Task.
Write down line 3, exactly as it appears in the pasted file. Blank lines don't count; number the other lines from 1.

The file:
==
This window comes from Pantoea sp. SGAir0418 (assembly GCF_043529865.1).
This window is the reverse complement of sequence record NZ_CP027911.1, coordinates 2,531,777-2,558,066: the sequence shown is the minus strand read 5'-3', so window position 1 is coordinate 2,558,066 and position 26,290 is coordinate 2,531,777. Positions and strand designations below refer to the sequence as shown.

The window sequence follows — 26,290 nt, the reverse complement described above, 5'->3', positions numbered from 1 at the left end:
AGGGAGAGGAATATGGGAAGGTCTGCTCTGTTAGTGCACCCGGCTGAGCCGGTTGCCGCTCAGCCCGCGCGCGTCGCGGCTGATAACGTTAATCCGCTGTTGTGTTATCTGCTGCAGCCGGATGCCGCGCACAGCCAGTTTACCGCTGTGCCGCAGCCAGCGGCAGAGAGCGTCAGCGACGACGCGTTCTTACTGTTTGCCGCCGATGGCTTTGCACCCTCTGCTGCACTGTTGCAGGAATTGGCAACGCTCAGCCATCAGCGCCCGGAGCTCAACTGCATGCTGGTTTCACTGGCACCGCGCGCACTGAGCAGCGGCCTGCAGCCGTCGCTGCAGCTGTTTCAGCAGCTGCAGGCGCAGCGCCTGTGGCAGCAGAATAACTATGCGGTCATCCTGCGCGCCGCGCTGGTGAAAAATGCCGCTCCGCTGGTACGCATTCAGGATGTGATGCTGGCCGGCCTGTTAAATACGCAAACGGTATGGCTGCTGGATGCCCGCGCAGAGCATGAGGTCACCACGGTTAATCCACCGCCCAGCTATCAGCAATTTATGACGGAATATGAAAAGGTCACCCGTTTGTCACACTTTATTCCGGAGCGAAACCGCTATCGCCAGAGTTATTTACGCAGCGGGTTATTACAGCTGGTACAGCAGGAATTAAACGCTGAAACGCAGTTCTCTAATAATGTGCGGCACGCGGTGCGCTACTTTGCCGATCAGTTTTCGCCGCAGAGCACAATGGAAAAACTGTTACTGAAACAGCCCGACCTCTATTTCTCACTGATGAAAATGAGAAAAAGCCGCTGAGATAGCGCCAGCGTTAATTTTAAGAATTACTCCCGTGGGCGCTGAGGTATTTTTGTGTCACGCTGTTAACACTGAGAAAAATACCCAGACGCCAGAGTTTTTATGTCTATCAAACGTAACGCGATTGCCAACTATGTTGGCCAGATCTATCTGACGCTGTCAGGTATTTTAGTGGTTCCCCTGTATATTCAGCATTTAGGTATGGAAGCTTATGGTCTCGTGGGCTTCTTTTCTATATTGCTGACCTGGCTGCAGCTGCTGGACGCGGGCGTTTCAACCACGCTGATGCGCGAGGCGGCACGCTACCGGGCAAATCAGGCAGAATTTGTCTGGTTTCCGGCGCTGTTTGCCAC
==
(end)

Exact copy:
The window sequence follows — 26,290 nt, the reverse complement described above, 5'->3', positions numbered from 1 at the left end: